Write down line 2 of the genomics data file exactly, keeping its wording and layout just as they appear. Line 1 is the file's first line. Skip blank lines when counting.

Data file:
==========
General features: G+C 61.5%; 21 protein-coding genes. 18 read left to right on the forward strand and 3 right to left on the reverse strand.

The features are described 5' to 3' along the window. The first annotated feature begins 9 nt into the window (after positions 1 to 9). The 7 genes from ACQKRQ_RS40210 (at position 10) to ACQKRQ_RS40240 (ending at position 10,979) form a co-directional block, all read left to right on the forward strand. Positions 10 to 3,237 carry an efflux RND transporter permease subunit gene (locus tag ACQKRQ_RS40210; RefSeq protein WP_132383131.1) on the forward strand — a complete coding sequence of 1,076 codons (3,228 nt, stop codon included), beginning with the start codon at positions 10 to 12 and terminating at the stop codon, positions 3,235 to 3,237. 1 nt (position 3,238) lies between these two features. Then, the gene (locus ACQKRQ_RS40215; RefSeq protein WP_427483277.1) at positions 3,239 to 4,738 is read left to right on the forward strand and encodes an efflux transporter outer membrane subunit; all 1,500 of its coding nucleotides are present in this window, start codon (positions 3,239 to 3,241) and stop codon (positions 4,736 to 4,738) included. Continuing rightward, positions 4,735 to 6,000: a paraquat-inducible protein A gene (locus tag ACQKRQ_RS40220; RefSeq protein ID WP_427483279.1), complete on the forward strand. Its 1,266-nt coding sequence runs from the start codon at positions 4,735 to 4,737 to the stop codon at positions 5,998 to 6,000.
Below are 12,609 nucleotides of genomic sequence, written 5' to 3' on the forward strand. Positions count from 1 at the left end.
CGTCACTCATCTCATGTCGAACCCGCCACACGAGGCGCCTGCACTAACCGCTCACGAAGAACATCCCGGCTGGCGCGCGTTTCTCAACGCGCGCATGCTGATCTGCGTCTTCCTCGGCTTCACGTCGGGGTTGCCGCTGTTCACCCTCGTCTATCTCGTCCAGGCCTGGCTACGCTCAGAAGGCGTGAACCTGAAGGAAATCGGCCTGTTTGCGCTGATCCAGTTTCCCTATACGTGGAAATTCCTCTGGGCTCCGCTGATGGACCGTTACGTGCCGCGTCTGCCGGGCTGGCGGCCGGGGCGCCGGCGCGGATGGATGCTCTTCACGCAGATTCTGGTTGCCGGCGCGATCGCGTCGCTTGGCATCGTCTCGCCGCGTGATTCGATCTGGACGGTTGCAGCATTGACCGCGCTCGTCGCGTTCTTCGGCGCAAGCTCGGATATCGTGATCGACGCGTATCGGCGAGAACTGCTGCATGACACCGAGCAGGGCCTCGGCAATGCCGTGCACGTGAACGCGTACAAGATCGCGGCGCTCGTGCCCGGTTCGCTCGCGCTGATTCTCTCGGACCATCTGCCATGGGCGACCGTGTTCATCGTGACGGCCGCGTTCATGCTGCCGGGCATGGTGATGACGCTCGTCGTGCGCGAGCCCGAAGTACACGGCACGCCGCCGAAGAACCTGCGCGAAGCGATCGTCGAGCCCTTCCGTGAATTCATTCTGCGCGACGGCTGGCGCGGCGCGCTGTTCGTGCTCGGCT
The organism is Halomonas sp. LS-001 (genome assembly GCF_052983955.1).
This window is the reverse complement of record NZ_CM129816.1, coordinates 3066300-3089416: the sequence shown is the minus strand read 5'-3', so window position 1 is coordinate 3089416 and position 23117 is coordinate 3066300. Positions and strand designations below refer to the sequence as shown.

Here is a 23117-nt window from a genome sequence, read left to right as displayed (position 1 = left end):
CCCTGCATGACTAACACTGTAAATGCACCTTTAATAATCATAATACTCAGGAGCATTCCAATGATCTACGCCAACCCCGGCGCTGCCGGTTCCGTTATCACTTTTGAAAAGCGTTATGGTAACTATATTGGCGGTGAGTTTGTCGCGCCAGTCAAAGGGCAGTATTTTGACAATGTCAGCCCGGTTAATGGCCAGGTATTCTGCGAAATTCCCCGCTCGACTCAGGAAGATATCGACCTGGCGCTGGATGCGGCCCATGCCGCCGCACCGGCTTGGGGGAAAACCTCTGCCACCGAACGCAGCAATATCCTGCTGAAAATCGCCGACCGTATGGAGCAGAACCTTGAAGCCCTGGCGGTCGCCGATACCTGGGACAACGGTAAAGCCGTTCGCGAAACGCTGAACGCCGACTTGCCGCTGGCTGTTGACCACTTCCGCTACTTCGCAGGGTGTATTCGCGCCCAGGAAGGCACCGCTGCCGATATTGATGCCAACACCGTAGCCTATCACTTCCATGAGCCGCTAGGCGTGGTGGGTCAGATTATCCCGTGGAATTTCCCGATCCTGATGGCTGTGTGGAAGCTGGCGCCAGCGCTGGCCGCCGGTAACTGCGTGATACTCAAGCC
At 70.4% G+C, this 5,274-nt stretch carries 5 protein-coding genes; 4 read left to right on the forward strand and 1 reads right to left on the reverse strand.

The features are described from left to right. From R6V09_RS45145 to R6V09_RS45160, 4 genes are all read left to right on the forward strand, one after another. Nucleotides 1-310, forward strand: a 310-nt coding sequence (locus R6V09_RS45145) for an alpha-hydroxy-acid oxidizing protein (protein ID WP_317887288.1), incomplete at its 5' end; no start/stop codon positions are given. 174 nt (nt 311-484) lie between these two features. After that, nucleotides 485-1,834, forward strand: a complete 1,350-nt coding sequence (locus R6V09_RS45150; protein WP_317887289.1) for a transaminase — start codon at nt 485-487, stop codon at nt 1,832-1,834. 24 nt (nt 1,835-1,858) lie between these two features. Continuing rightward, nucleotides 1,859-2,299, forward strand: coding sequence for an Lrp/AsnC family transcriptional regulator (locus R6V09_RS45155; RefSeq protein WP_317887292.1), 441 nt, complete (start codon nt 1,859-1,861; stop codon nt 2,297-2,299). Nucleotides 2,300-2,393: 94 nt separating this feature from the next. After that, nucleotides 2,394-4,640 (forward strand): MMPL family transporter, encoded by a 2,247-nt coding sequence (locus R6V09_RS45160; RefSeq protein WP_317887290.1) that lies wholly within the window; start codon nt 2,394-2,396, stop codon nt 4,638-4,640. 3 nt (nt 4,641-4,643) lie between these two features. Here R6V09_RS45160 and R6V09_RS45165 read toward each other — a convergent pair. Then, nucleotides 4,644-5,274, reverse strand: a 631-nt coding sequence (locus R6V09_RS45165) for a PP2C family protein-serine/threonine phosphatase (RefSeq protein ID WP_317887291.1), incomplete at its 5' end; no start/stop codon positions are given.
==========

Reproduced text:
The features are described 5' to 3' along the window. The first annotated feature begins 9 nt into the window (after positions 1 to 9). The 7 genes from ACQKRQ_RS40210 (at position 10) to ACQKRQ_RS40240 (ending at position 10,979) form a co-directional block, all read left to right on the forward strand. Positions 10 to 3,237 carry an efflux RND transporter permease subunit gene (locus tag ACQKRQ_RS40210; RefSeq protein WP_132383131.1) on the forward strand — a complete coding sequence of 1,076 codons (3,228 nt, stop codon included), beginning with the start codon at positions 10 to 12 and terminating at the stop codon, positions 3,235 to 3,237. 1 nt (position 3,238) lies between these two features. Then, the gene (locus ACQKRQ_RS40215; RefSeq protein WP_427483277.1) at positions 3,239 to 4,738 is read left to right on the forward strand and encodes an efflux transporter outer membrane subunit; all 1,500 of its coding nucleotides are present in this window, start codon (positions 3,239 to 3,241) and stop codon (positions 4,736 to 4,738) included. Continuing rightward, positions 4,735 to 6,000: a paraquat-inducible protein A gene (locus tag ACQKRQ_RS40220; RefSeq protein ID WP_427483279.1), complete on the forward strand. Its 1,266-nt coding sequence runs from the start codon at positions 4,735 to 4,737 to the stop codon at positions 5,998 to 6,000.